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University shocked to learn student in isolation feeling a little isolated

<h5>Isolation dorms in 1976 hall, where students reported feeling a little lonely sometimes.</h5>
<h6><strong>Naomi Hess / The Daily Princetonian</strong></h6>
Isolation dorms in 1976 hall, where students reported feeling a little lonely sometimes.
Naomi Hess / The Daily Princetonian

The following content is purely satirical and entirely fictional.

COVID-19-positive students who spend five consecutive days in an isolation dorm by themselves are actually feeling a little lonely, according to a recent joint survey initiative by Counseling and Psychological Services and the Office of the Dean of Undergraduate Students.

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“They gave me a bedsheet, but no stuffed animals. I don’t even care that it’s really cold at night without a blanket. I just wish I could fill the dark void of loneliness by wrapping myself up in a throw blanket every now and then,” said Solon Lee ’24, sobbing ever so gently. “Who could’ve known being in isolation was so isolating?”

One Princeton official told The Daily PrintsAnything that the University was surprised to learn 42 percent of students indicated that they were somewhat or strongly “in their feels.”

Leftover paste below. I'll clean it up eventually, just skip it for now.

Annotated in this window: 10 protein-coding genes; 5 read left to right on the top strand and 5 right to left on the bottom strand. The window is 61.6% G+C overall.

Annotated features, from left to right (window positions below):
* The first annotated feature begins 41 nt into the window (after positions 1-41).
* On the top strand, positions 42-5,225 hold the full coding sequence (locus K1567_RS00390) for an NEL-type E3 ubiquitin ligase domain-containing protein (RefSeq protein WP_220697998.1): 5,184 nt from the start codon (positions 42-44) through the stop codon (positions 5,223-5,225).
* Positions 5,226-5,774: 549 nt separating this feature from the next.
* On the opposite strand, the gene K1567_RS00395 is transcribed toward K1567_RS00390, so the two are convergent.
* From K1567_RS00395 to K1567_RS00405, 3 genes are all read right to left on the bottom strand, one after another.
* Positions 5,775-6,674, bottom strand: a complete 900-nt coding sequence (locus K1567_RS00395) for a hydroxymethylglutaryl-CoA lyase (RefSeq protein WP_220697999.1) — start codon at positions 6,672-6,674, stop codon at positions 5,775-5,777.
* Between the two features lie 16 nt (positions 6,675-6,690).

To accommodate for isolation dorm overflow, some students have been instructed to quarantine in their own dorms. The conditions, however, don’t seem to have improved for them.

A student who wished to remain anonymous said that they went into isolation expecting plenty of “me-time, relaxation, and fun.” Instead, they explained, the best thing they received was blue chicken and a link to a YouTube video of stock video footage of Party People Having Fun At Music Concert.

“Maybe I should’ve coughed in my roommate’s face so that we could both test positive and isolate together,” wondered Fren Liss ’22.

The Daily PrintsAnything’s conversations with these students in isolation was the sole source of human interaction the students had experienced in days. Many begged us not to conclude our interviews with them. We concluded the interviews.

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Ben Kim is a first-year student concentrating in mechanical and aerospace engineering. He can be reached at bk7114@princeton.edu.

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